Dr. Warren Herndon, founder and president of Social Justice Ministries and an organizer of the Martin Luther King Jr. Unity March, holds a megaphone before the start of the parade through downtown Durham, N.C. Monday, Jan. 21. Herndon said, “The importance of Monday, January 21, 2019 is that, in order for us to realize the dream of love, respect and solidarity in the 21st century, we must study Dr. King’s dream of the ‘60s and become transformed in our thinking.” (Staff photo by Adrianne Cleven)

“Sing a song full of the faith that the dark past has taught us,

Sing a song full of the hope that the present has brought us,

Facing the rising sun of our new day begun,

Let us march on, till victory is won.”

The Rally

For Pastor Katie Crowe of Trinity Avenue Presbyterian Church, the event extended beyond remembering Dr. King to fueling the continuing work being done in Durham.

“What we say and pray here today, gives voice and vision that will guide us in the work we do as we leave this place,” Crowe said from the pulpit.

A baton-passing ceremony reinforced this message, where prayers were offered by leaders of multiple faiths.

From left to right, Reverend Joe Harvard, Bishop Elroy Lewis, and Rabi John Friedman – also known as “the God squad” – pose for photos before the march. The trio are prominent clergymen and civil rights leaders in the Durham community. (Staff photo by Will Shropshire)

Rabbi John Friedman, Bishop Elroy Lewis, Reverends Melvin Williams and Kevin Langley were called to the front of the church to give their batons to emerging religious leaders in the community.

Corey O’Neal, a native of Durham and one of the recipients of a baton, said the event honored Dr. Martin Luther King Jr.’s legacy of “freedom and cohesiveness.”

O’Neal’s wife, Dominique, said the event held a great sense of community.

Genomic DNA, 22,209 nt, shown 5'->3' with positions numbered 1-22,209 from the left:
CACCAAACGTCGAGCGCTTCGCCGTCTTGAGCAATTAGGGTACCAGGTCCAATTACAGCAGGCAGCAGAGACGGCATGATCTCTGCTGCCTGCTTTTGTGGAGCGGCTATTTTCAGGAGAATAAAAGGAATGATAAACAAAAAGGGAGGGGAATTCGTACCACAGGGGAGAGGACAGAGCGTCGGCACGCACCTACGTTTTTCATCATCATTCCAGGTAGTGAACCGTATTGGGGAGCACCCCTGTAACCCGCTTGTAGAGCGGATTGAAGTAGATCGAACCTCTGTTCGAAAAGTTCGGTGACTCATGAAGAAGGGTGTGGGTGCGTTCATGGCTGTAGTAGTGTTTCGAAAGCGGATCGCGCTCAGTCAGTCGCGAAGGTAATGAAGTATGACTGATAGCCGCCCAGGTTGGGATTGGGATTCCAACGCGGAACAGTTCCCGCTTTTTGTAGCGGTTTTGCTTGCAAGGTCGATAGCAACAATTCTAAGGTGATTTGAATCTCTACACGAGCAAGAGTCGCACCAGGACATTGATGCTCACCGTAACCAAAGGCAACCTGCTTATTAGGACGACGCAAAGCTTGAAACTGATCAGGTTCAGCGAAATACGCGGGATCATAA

“This is my first time coming,” she said just before the service started. “It feels like family.”

For Ima Abdul Waheed, who offered a prayer from the Quran, the interfaith approach was important to celebrate King’s legacy and the work people are doing in Durham.

“We have got to make sure that the Confederate monuments that stand outside the courthouses of this state come down,” Durham Mayor Steve Schewel said to the congregation at First Presbyterian Church. (Staff photo by Will Shropshire)

“People of faith have always played a role in the establishment of society,” Waheed said, “The human community is like the human body. If one part of the body aches, the whole body will feel the pain.”

At the closing of the service, the religious leaders called the children to the front of the church, asking parents in the congregation to rest their hands on their child’s forehead.

In the center of the group, Rabbi Friedman offered a prayer in Hebrew, which was followed by a Christian prayer. The prayer reinforced a statement made earlier in the service that “the things that matter are these youth.”

When the service ended, children followed their parents, their red and black coordinated outfits flooding the walkways of the church. The honorees thanked and conversed with other leaders who had spoken. The church filled with a sense of joy, each of the attendees once again ready to continue the fight.

Parents and guardians lay hands on children during a Martin Luther King Jr. celebration at First Presbyterian Church in Durham, N.C. Monday, Jan. 21. Several speakers during the service celebrated youth and their contributions to social justice, and young members of the Durham Children’s Choir sang during the service.(Staff photo by Adrianne Cleven)

(With additional reporting by Natasha Townsend)